Many National Parks charge entry fees of between 100 to 300 Thai baht, but Mae Takhrai is free and most of Chae Son National Park is free. Chae Son National Park only charges an entry fee at its quite small area around the HQ/visitors center where the hot springs and waterfall are; the entry cost is 200 Baht for foreigners.
The road through Mae Takhrai Park - one visitor a day.
4] Other motorcycle tour possibilities.
- The Mae Tha fault loop, between 110km and 160km through Mae Takhrai National Park on different sections of the Mae Tha fault.
- The Elephant Valley loop, 150km. Drive north to Mae Taeng river valley and have a look at the many elephant camps and parks there. A bit up north is Chiang Dao, the 3rd highest mountain in Thailand. (elephant parks)
- Long off-road rides on ancient elephant trails though stunning landscapes.
- And many more trips and loops are possible; to hot springs, ancient cities (Wiang Kum Kam, Wiang Tha Kan), waterfalls, botanic gardens.
Remote route through the villages around Chiang Mai.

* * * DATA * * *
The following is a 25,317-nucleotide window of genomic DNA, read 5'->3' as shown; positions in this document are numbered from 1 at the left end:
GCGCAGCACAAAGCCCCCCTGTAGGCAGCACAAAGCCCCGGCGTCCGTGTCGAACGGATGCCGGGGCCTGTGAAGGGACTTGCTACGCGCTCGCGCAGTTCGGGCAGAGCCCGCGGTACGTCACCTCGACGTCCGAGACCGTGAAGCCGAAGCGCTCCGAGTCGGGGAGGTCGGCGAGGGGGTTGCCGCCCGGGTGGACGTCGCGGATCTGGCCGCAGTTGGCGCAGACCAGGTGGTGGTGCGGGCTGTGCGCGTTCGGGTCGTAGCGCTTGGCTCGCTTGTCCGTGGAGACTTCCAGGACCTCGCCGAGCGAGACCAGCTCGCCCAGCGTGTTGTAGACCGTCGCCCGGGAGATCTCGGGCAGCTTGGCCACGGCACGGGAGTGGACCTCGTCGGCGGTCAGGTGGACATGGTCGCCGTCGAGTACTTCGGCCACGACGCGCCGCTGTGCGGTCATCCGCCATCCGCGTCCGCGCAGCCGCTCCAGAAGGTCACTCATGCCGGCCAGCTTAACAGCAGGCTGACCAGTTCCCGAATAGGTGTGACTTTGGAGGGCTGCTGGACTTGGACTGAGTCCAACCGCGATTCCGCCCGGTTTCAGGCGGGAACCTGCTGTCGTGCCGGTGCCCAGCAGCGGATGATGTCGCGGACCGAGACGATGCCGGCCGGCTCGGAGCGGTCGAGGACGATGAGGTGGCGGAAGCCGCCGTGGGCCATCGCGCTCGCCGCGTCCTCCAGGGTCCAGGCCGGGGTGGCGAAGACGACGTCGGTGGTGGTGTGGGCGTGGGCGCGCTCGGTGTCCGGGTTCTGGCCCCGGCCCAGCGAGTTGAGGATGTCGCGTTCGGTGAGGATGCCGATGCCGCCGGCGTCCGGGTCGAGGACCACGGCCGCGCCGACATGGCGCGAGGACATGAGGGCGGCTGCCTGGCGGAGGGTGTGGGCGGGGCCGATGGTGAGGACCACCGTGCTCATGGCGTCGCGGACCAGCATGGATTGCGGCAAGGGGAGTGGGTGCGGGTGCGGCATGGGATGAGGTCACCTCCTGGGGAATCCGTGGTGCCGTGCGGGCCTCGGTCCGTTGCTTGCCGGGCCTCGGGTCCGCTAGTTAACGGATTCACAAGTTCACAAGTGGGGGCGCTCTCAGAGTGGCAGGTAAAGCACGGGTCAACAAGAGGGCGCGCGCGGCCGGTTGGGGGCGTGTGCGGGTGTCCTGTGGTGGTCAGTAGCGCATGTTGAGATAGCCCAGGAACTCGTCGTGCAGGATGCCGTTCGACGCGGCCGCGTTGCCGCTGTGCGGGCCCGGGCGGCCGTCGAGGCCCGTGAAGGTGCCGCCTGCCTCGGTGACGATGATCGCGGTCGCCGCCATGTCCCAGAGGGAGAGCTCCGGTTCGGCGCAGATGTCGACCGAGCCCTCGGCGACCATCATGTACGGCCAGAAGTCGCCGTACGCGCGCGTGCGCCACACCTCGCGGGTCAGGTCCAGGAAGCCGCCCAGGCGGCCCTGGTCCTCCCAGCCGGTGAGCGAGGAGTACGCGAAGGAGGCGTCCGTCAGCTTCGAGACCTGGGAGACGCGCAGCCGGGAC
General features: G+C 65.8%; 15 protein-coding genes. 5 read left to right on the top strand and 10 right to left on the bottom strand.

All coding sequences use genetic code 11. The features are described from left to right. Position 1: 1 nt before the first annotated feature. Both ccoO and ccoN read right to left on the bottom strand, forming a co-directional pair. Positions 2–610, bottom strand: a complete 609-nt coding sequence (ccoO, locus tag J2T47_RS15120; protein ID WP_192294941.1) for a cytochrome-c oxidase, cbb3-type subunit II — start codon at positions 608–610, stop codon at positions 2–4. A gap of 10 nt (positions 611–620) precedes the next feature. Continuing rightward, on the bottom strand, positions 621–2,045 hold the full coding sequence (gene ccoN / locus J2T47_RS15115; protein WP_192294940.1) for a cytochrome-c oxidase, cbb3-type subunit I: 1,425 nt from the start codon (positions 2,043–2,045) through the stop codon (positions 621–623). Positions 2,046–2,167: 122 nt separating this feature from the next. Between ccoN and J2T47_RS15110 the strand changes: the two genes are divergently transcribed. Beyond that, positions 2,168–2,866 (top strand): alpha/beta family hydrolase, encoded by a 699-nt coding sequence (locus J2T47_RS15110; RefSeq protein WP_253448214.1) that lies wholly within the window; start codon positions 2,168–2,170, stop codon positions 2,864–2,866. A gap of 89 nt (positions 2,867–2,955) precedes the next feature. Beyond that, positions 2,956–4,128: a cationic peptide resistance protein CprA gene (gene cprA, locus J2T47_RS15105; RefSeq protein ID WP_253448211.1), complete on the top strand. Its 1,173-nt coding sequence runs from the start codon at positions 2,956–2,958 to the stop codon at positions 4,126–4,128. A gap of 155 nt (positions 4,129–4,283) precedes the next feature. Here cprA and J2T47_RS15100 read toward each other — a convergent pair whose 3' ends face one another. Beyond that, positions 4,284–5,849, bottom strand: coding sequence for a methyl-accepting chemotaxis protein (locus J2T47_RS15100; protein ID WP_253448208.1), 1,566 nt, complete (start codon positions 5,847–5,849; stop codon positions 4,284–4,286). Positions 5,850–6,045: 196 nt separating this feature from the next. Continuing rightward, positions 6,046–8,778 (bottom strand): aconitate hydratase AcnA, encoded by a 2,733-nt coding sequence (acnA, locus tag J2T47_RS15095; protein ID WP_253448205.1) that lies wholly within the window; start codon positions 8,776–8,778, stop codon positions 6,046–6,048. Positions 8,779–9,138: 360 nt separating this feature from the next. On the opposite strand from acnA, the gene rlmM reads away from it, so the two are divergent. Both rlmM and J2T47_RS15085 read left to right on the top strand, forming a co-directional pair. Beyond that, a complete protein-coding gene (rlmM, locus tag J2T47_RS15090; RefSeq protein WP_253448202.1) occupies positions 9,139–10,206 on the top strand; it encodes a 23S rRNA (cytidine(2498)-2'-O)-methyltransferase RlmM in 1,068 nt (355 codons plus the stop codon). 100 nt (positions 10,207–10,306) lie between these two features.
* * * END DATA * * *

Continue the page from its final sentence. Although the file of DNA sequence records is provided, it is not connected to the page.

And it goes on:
5] Motorcycle/motorbike Motorcycle and bicycle rentals in Chiang Mai
A motorcycle ride can be done with a scooter, for example a Honda Click 125cc or a Honda Wave 125 cc. If you prefer a zippier dirt bike like a Honda CRF250 (Enduro or dirt bike) is also possible. And you can also rent a larger bike like a Phantom, a Honda CB500F, a Kawasaki Ninja 650 or Kawasaki Versys 650.
Most motorbike and scooter rental places in Chiang Mai are close to Tha Phae gate (Thapae gate) like Mr. Mechanic motorcycle Rental, C&P Service, Dang Bike Hire, Tony's Big Bikes, Mister Beer and Pop Motorbike. Pop Motorbike has several locations throughout the city but is not the cheapest; walk around a bit away from Tha Phae gate to find a cheaper rental office.
Larger motorbikes are quite expensive; a trail motorbike (Honda CRF250) will cost about 800 THB a day (At Pop's motorbikes a CRF 250 is 800B/day but 700 for a few days) and the fast big road bikes like Kawasaki Ninja 650 or Kawasaki Versys at least 1200 THB. They will keep your passport as safeguard; some motorcycle rental shops also to take a deposit of 3000 to 5000 baht for a scooter. An international driver's license is also a requirement but is not checked when renting a bike.